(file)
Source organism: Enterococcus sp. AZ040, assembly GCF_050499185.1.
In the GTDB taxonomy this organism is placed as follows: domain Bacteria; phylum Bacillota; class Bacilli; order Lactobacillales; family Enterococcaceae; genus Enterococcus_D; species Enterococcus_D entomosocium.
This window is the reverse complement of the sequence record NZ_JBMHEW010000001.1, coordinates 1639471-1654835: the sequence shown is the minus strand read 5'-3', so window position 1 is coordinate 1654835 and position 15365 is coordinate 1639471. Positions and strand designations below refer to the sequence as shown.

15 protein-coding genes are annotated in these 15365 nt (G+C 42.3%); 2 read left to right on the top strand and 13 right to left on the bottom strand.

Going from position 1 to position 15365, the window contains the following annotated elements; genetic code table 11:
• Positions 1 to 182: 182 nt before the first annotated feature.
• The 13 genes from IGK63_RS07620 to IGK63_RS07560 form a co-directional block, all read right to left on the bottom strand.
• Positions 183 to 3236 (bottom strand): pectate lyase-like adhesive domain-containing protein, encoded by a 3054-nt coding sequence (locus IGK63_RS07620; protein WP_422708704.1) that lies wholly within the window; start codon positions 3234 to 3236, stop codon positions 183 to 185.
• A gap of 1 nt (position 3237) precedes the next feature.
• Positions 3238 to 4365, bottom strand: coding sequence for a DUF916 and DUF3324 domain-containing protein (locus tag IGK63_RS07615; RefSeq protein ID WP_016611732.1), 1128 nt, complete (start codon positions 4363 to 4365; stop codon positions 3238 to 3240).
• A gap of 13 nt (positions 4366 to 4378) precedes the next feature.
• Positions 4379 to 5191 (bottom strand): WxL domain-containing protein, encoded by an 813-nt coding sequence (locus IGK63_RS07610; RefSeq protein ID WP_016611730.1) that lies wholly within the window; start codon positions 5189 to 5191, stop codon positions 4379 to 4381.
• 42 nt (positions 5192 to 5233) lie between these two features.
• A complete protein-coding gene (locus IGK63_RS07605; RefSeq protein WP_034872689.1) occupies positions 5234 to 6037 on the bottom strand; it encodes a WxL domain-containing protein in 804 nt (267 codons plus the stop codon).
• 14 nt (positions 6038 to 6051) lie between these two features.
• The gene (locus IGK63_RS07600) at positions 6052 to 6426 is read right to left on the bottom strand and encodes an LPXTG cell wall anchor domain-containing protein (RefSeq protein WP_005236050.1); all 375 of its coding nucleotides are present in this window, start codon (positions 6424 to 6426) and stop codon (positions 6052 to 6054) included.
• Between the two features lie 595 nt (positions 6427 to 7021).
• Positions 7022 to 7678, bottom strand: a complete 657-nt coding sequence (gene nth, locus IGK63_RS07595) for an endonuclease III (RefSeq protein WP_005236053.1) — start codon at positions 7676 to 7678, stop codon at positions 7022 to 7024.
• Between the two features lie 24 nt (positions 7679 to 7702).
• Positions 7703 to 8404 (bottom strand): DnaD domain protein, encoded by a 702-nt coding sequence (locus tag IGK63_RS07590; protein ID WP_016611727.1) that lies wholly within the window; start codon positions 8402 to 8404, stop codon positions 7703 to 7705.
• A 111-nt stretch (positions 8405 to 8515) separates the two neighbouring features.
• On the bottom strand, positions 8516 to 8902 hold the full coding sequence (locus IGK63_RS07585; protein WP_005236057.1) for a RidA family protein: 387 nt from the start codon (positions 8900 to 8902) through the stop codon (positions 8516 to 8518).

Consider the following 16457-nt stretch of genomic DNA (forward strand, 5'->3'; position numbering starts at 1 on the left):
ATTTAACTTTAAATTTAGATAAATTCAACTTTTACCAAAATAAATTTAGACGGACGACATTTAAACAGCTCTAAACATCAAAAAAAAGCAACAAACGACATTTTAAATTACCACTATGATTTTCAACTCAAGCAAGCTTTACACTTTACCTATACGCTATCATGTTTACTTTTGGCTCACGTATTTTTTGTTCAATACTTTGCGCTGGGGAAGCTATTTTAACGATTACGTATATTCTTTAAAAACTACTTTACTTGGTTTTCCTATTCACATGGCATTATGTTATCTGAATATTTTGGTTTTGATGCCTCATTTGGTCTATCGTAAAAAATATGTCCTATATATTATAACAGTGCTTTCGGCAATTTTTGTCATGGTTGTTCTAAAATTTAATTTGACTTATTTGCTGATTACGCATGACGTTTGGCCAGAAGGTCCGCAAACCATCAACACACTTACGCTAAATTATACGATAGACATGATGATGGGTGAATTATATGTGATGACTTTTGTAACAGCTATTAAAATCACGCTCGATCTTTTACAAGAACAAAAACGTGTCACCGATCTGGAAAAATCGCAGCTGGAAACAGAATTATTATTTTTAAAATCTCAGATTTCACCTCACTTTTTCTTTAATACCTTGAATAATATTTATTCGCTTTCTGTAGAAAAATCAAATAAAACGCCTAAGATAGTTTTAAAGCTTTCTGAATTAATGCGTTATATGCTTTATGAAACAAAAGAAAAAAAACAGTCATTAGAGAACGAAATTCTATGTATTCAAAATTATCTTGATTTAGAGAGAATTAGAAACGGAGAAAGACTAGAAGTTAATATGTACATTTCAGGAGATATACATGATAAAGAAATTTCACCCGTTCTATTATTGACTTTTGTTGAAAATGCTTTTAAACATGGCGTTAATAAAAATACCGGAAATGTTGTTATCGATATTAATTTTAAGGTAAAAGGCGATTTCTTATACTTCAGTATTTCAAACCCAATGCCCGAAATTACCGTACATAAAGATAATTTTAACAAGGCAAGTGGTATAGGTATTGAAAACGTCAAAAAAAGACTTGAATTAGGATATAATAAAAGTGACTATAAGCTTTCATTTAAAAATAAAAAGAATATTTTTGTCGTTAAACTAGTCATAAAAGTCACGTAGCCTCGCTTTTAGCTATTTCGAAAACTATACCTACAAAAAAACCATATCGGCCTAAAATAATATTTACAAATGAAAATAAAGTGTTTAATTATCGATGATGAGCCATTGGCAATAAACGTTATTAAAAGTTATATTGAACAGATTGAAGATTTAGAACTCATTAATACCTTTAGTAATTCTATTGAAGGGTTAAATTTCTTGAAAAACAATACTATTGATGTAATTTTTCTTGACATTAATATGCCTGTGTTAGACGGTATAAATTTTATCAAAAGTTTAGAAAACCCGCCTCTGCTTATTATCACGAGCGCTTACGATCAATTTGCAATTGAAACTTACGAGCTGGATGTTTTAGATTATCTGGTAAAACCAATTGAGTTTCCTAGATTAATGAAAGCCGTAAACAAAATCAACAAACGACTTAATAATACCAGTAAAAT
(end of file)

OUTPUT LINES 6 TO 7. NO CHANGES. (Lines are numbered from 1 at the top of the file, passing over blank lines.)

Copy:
• Positions 1 to 182: 182 nt before the first annotated feature.
• The 13 genes from IGK63_RS07620 to IGK63_RS07560 form a co-directional block, all read right to left on the bottom strand.